In between stints as a videographer of below-ice underwater regions in Antarctica, guitarist Henry Kaiser
maintains a remarkably busy agenda as an improvising musician. Here he's joined by Wadada Leo Smith
, an occasional partner going back to their mutual connection with Eugene Chadbourne
in the 1970s and later collaboration on their Yo Miles!
album from 1998. Pianist Tania Chen
and percussionist William Winant
, both of whom have recently worked with Kaiser as well (on Megasonic Chapel
, from 2015), round out the group on these five substantial collective improvisations, all of which are inspired by the geography of the moon.
Each piece ranges from eleven and fourteen minutes in length, allowing plenty of room for deliberate, patient development. Aside from the tumultuous closing track, "Al-Kwarizimi," the record's method is one of restraint, openness and reflection: mood and feel rather than technical bravado. And from the start of the opening cut, "Bay of Honor," Smith's beseeching trumpet peal announces that his presence will carry a lot of the weight of this music. His restless yearning, the quest to find just the right note, however obliquely he may arrive at it, is unmistakable and gives these pieces their distinctive flavor. Whether teasing out his notes in agonizingly slow succession, as on "Bay of Honor," or generating the flurries that emerge during the more agitated "Sea of Crisis," he rarely lets loose with abandon, and the pensive, thoughtful pacing of his notes colors his contributions with the transcendent quality his fans have come to expect.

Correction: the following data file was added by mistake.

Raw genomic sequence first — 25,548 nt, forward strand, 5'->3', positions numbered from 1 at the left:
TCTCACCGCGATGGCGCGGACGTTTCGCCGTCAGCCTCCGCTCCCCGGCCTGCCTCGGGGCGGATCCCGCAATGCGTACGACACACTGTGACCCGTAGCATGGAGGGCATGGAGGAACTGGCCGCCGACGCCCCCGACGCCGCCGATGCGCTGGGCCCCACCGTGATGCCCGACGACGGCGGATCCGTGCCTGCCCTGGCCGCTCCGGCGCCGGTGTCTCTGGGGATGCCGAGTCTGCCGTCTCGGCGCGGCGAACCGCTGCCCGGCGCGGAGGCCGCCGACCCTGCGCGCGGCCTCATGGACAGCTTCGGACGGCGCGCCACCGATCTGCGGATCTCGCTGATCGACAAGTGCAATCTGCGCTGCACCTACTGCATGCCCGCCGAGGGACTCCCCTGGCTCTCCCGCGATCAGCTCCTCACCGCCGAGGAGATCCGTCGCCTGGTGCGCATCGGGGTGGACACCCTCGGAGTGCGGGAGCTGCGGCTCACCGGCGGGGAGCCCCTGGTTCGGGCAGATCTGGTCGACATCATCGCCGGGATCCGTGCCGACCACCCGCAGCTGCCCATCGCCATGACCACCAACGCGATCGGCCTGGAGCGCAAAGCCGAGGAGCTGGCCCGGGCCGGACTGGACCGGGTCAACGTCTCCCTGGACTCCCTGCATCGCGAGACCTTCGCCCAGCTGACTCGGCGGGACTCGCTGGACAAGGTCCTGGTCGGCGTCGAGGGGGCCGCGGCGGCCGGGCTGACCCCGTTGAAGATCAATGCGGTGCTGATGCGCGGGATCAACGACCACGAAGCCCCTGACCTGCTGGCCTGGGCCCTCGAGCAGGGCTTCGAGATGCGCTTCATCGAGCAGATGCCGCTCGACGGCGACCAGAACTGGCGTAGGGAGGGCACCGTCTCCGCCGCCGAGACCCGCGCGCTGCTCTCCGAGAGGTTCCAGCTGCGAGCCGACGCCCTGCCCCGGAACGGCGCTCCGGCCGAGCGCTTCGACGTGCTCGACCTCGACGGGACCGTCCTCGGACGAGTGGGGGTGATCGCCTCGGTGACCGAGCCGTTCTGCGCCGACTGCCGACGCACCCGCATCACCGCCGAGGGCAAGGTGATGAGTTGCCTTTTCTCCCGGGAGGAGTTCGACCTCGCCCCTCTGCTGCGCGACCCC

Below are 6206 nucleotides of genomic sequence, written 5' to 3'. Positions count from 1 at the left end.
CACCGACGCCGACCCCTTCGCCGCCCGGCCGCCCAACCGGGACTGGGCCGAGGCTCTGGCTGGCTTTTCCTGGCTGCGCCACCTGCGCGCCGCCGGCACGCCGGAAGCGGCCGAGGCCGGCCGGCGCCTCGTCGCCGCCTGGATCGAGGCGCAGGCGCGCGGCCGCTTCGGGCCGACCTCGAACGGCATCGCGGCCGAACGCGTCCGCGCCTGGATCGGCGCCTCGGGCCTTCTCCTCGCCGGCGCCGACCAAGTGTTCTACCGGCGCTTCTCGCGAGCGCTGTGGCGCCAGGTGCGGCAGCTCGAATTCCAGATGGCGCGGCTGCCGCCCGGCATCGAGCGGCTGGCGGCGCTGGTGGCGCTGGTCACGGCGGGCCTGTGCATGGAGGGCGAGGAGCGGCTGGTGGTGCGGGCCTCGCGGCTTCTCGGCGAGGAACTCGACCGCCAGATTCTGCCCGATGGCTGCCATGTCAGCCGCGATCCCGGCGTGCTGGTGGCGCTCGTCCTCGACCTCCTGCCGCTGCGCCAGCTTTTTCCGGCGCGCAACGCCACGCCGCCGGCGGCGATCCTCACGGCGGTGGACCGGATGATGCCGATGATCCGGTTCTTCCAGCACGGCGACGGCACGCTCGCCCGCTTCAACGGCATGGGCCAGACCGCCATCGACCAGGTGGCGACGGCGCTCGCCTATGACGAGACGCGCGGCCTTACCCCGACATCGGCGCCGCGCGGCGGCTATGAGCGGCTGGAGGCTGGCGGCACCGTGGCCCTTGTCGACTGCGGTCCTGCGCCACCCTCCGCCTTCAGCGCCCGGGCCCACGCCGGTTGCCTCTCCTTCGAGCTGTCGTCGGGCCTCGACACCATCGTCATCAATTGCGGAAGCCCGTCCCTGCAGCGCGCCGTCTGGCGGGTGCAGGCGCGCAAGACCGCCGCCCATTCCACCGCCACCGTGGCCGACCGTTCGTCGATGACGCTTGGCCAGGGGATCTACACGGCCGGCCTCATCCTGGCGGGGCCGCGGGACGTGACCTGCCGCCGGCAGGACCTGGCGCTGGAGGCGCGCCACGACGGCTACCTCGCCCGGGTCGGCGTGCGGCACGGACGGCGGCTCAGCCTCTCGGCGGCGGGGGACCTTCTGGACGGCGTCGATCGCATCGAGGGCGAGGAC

Although he does indulge in a good bit of amplified, fuzzed-out chaos with his electric guitar on "Al-Kwarizimi," Kaiser's playing is mostly low-key, with his precise, plucky acoustic parts a nice complement to the textures offered by the other musicians. His duo with Winant on "Montes Spitzbergen" is an especially sympathetic encounter. Chen's brooding piano, with suspended fragments and plangent chords, provides harmonic companionship to Smith and Kaiser, and Winant's remarkably creative range of percussive effects lends the right degree of mystery and wonder to these otherworldly soundscapes. Headphones are definitely an asset for appreciating the subtle shadings he provides throughout the record.
Listeners expecting dazzling virtuosity or high-energy fireworks will likely be disappointed; but those ready for collective improvisation played in a more tempered, thought-provoking vein will be amply rewarded.